“May you be strengthened with all power, according to his glorious might, for all endurance and patience with joy, giving thanks to the Father, who has qualified you to share in the inheritance of the saints in light. He has delivered us from the domain of darkness and transferred us to the kingdom of his beloved Son, in whom we have redemption, the forgiveness of sins” (Col. 1:11-14).
Most of you know that I am rather fond of Mondays. I love getting to work after a day of rest and worship with the saints. But every once in a while, a Monday comes along that does not want to cooperate with my cheery disposition. Interestingly, the Monday after Easter is usually one of those days. And right on cue, today has brought me to piqued levels of anxiety, overwhelmed with the myriad of stuff that needs to get done.
How quickly we can move from exhilaration to exhaustion. I often wonder what that first Monday after Jesus’ resurrection was like. Did the disciples even want to get out of bed? I suspect that they did not treat the resurrection as an ending. They could not just proceed back to the “normal life.” But alas, that seems to be our pattern in this world.
The reality for all of us today is no different than it was yesterday. We live in the light of the resurrection of Jesus. That is why Paul can pray for the saints to be “strengthened with all power…” It is why he would desire for himself “that I may know [Christ] and the power of his resurrection, and may share his sufferings, becoming like him in his death, that by any means possible I may attain the resurrection from the dead” (Phil. 3:10-11).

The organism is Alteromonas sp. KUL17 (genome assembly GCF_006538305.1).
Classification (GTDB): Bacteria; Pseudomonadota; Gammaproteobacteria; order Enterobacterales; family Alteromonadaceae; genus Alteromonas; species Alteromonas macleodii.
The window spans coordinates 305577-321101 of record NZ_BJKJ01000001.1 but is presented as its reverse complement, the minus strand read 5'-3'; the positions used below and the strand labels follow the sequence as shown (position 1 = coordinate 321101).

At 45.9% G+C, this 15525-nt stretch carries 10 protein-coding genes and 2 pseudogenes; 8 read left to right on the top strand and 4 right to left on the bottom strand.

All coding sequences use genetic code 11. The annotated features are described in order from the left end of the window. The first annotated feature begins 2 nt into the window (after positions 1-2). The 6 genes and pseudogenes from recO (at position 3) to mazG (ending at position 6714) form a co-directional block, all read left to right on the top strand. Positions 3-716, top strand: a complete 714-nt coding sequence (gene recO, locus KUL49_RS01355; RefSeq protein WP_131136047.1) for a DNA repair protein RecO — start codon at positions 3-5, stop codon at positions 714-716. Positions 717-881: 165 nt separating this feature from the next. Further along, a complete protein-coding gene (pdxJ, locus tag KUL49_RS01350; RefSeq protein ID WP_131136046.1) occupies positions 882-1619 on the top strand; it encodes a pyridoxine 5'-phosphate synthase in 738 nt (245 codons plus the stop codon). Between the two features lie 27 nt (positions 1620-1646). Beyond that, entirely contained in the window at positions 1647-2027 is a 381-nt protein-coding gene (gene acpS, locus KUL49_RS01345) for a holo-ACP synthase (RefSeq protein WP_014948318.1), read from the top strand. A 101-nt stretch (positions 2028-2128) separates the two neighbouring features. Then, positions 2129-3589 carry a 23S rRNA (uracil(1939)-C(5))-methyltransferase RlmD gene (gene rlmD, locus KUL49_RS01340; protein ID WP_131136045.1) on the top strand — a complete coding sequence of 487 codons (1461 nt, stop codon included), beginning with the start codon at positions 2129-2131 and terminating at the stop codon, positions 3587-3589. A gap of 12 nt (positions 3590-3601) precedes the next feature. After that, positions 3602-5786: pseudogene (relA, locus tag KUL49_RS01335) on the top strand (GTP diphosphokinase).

The resurrection of Christ was a beginning. He is “the firstfruits of those who have fallen asleep” (1 Cor. 15:20). It’s THE beginning, the fresh start all of our hearts long for. It isn’t about fluffy bunnies and pastel colors — it’s about the radical death, relentless love, and revolutionary power of our God. The cross, the empty grave and the resurrected Jesus not only give us a reason to hope for change, they give us the power to change. Rather than us trying to change from our own efforts, the resurrection changes us.
As Paul reminds us, “If the Spirit of him who raised Jesus from the dead dwells in you, he who raised Christ Jesus from the dead will also give life to your mortal bodies through his Spirit who dwells in you” (Rom. 8:11). And in 2 Corinthians 5:17, “Therefore, if anyone is in Christ, he is a new creation. The old has passed away; behold, the new has come.” We come to the Monday after Easter a changed people because Jesus’ resurrection gave us a new identity.
Yes, it may have taken me most of the day to get to the point where I can lay hold of this. But I am forever grateful that Christ has laid hold of me, bound fast in his forever grip, raised out of the death of my trespasses and sin to new life, adopted as a son, and robed in his righteousness. That reality will make any Monday, any day, all the sweeter. He is risen! He is risen indeed!